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Topic: 3phase mains faliure circuit (Read 4077 times) previous topic - next topic


hi there
We have needed to monitor 3 phase supplies and have been using these or similar to


Now we are looking at doing something like this on own PCB. I know the obvious is to use 3 relays each supplied on a different phase and put one of the Arduino input pins through 3 contacts. I think there must be a better way of doing this,  any one have any suggestions?


Jan 02, 2014, 09:54 pm Last Edit: Jan 02, 2014, 10:00 pm by jackrae Reason: 1
2 phase-to-phase opto-isolators with outputs connected in series feeding a single input pin.

If you want to monitor phase-to-neutral then you'll need 3 detectors, again connected in series

If you want to identify which phase is lost then you'll need 3  detectors and 3 input pins whichever method you monitor


phase-to-neutral  would be good, what sort of thing should I be looking at?


Jan 03, 2014, 05:46 am Last Edit: Jan 03, 2014, 05:49 am by lemming Reason: 1
Have a look at a PS2505.  http://www.cel.com/pdf/datasheets/PS2505.pdf

Search the forum for threads on how to wire up the input of this unit.
You can get 3 single input units(PS2505-1)  but you should go for the PS2505-4 so you can use one unit for all your phases.


ok thanks for that, I have had a bit of a look about
so correct me if I'm wrong, I can get away with just using a resister on the diode side?
calculating the resister size do I do the same theory as I would be calculating the resister for an LED?


Using resistors could create heat problems since a dissipation of around 2.5watts will be experienced with a 10mA current flow

Since capacitive line impedances do not dissipate heat (current and voltage out of phase) you might be better off using table X capacitors rated at 400v or above.  Using a simple calculation and assuming 10mA flow through the diode section you are looking at an Xc of around 25Kohms.  This equates to a capacitance of around 0.1uF.

Line fuses in the sense circuit are a must


Jan 12, 2014, 08:31 am Last Edit: Jan 12, 2014, 08:39 am by TomGeorge Reason: 1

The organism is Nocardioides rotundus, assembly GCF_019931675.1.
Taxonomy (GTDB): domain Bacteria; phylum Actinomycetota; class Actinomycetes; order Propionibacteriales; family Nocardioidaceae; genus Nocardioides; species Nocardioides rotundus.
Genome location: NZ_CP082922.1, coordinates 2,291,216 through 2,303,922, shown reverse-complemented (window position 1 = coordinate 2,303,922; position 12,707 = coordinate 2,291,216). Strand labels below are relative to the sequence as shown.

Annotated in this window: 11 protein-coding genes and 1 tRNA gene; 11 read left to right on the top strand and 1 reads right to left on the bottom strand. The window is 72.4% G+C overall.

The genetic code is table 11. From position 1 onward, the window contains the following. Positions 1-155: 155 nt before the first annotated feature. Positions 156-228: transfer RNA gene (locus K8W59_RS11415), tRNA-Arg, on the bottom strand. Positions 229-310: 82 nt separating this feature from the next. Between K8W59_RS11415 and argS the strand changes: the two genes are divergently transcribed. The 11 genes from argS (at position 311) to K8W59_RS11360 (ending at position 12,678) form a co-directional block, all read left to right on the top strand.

Hi, I'd say buy the RS one , even at 51pound, or 51/.65 (I think)= $78 AUS is pretty good.
You are also detecting low voltage as well not just phase failure, a low phase will make a mess of an induction motor without any obvious symptoms until it too late.
Phase sequence monitoring is also important if motor direction is important.
If you have them continually failing then you need to get the failed ones to an industrial electronics service workshop  :), to find out why.
I have had a number of 3phase monitors die, usually after they are 3yo, the problem is dried out electrolytic capacitors, and failed X2 MKT type caps.
One particular brand has a comms bus in it so some major electronics, the 5V supply is full of 6V electrolytics, they all leaked or suddenly GREW UP.(This customer has 139 of them in use, and keeps 50 in stock)

Tom..... :)
Everything runs on smoke, let the smoke out, it stops running....


hi there
We have needed to monitor 3 phase supplies and have been using these or similar to

Use 3 current transformers. Use an appropriate iron core toroid and wind it to give you maybe 10 to 20 milliamps at the load's normal current. Rectify and filter the output of each CT, then monitor the DC signal with the Arduino.

Using a current transformer on each leg is the safest method as it provides complete electrical isolation from the mains and it provides small, safe current levels to work with.

The only down side is that you need to disconnect each leg of the 3 phase power (only once) to install the current transformer.

If that's not an option, look for a "Split Core Current Transformer" which is just an ordinary CT with part of the core hinged and movable (to snap around the conductor).
Gentlemen may prefer Blondes, but Real Men prefer Redheads!


But a CT system only tells you the voltage isn't there (to drive the current) WHEN you need all three phases, not Like a voltage failure detector which tells you at all times, even with no, or extremely low, current flowing.  However if that's good enough and you have a neutral (star point) available in your critical load, and you only want a "Go-No Go" indication then you only need one CT fitted into the neutral line.  With any phase or  two phases missing, the currents will be imbalanced and detectable neutral current will flow.


CT does not suit my application.
So are you saying picking up a phase putting it through a resistor into an opt out through a capacitor?
Could I not have two 100k .25w resistors in series?


It all relates to how much current your opto-isolator requires.  My fag-packet calculation was based on 10mA. 

If you use a suitable size a type X capacitor you don't need any resistors.

If you are looking at 200k resistance, the opto current will be around 1.2mA on a phase-to-neutral test and the heat dissipation will be just over 0.3 watts.   That's pushing the resistors close to their rating  -  not always a good idea for something that's operating continuously.


so what size capacitor would we be looking at?


Jan 13, 2014, 07:44 pm Last Edit: Jan 13, 2014, 07:46 pm by jackrae Reason: 1
Read previous response of 11/1/14 (circa 0.1uF)

Note that phase-to-ground requires 400v X-rated capacitor,  phase-to-phase requires 600v X-rated capacitor

See attached for example


And don't forget the fuses !!


ok thanks for that.
I am putting the x capacitor on the phase line not the ground?


So where are you intending to connect the AC side of the opto.
I get the impression you are not fully aware of what you are endeavouring to build and therefore withdraw any suggestions or guidance I have previously made.
I respectfully suggest you back away from this project as you are dealing with seriously dangerous ziggies.

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